Taxes can be taxing for entrepreneurs and small business owners. Thankfully, tax season is nearly done and dusted, but looming on the horizon are potential changes to the way in which taxes will need to be filed once the GOP tax reform comes into full effect.
As well as aiming to make the process of filing taxes more streamlined, the bill promises rate reductions on pass-through business taxation and corporation tax. While the reductions will be welcome, the reform does little to simplify tax planning and preparation for business owners. In fact, if anything, it adds increased complexity in the form of complicated computations for each pass-through entity of a taxpayer, including sole proprietors, landlords, partners and S-corporation shareholders.
The consequences for filing taxes incorrectly can be severe, and with so many important things for business owners to focus on on a daily basis, would this be a task that is better off being outsourced to an expert, particularly in light of the upcoming changes?
When is it necessary to use a tax preparer?
Tax software, like TurboTax, may help make the tax-filing process more streamlined, but you just can’t beat the reassurance that you’ll get with working with an expert.
Over 60 percent of Americans trust a tax preparer to help them out with completing taxes on their behalf, according to the IRS.
But how do you go about finding the right tax preparer? By not properly vetting a tax preparer, you risk putting yourself and your business in hot water with the IRS if something is filed incorrectly.
How do tax preparers charge and what should I expect to pay?
How much you’ll pay for a tax preparer depends on your situation, but as a general rule, prices will increase as your financial situation and your tax return become more complex. How you are charged again will vary, but most tax preparers charge by the hour, not on the size of your refund. If this is offered as an option, it should be seen as a red flag.
One thing to bear in mind is that as part of the reform, next year, expenses related to preparing and filing your taxes (including using tax preparers or tax-preparation software) will no longer be deductible.
Some reports have also predicted that tax preparers will charge more once the reform is fully rolled out, but as changes in tax laws go hand-in-hand with the job, there is no real reason that tax preparers should bump up their prices, so be wary of those that cite this as a reason to charge you more.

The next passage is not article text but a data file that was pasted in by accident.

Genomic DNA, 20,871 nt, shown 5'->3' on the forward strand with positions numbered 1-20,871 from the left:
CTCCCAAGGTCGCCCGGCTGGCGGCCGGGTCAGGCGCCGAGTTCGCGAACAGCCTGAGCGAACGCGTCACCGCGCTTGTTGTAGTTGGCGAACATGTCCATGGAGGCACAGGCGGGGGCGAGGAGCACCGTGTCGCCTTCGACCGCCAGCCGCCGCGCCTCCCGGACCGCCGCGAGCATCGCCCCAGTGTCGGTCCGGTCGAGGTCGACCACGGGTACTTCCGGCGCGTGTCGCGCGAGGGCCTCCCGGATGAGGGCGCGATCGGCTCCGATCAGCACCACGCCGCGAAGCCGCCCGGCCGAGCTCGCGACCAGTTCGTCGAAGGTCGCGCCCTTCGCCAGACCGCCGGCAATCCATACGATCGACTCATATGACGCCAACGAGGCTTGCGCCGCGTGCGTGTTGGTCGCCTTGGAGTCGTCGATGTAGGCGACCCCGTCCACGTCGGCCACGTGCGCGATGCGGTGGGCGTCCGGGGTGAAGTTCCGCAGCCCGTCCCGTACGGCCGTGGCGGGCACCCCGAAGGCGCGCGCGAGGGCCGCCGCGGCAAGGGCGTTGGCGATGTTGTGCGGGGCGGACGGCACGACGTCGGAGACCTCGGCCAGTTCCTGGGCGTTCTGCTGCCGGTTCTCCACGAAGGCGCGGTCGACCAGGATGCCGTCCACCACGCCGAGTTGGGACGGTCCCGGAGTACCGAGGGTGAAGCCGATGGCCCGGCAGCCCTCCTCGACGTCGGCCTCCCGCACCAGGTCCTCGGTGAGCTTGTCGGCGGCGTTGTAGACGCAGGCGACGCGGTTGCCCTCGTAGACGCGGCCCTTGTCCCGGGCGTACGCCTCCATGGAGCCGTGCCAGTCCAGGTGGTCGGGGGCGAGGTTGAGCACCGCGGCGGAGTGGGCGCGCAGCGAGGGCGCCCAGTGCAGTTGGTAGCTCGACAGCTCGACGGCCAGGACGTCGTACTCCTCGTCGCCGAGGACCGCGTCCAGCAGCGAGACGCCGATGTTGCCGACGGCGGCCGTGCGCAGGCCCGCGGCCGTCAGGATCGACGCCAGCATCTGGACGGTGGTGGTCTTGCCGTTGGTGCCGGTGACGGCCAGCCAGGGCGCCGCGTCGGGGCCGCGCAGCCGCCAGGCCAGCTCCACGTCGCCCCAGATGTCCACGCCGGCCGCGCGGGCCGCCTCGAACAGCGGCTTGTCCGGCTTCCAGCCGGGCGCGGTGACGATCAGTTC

Even though it can be difficult to know if you are getting a good deal, going for the cheapest option might end up costing you more in the long term if they aren’t up to scratch.
How can I tell if a tax preparer is qualified?
Don’t assume that just because a preparer tells you that they have a Preparer Tax Identification Number (PTIN) that it makes them credible. Make sure you check yourself that they are registered and have the right credentials on the IRS directory, and see if any complaints have been made against them.
Having the qualifications and licenses are crucial, but it’s also worth checking them out online; this includes looking for reviews and ratings, and on social media. They could have all the correct paperwork but fall flat on delivering a good service, or be difficult to get hold of outside of filing season. You’d never know this without doing a bit more detective work!
And while qualifications are very important, if you aren’t familiar with tax legislation and lingo, working with someone who uses jargon isn’t going to be helpful. Make sure you work with a tax preparer who can answer questions in a way that is easy to interpret and understand.
Can tax preparers be held liable if something goes wrong?
Technically, yes, a tax preparer can be held liable if there are discrepancies in your tax filings.
If you want your business to be protected in case your tax preparer slips up and makes an honest mistake, ask whether they have Errors and Omissions insurance. That way, if they do make an error, you won’t find yourself liable for paying fines to the IRS or any court fees that are incurred as a result of incorrect filing.
Ultimately, a taxpayer is responsible for their own filing. This means you could end up in a lot of trouble with the IRS if your tax preparer has done something malicious, such as creating false exemptions or dependents to generate a larger refund when preparing the filing on your behalf.
Take your time in finding a reputable tax preparer, as the repercussions of choosing the wrong person could be devastating to your business.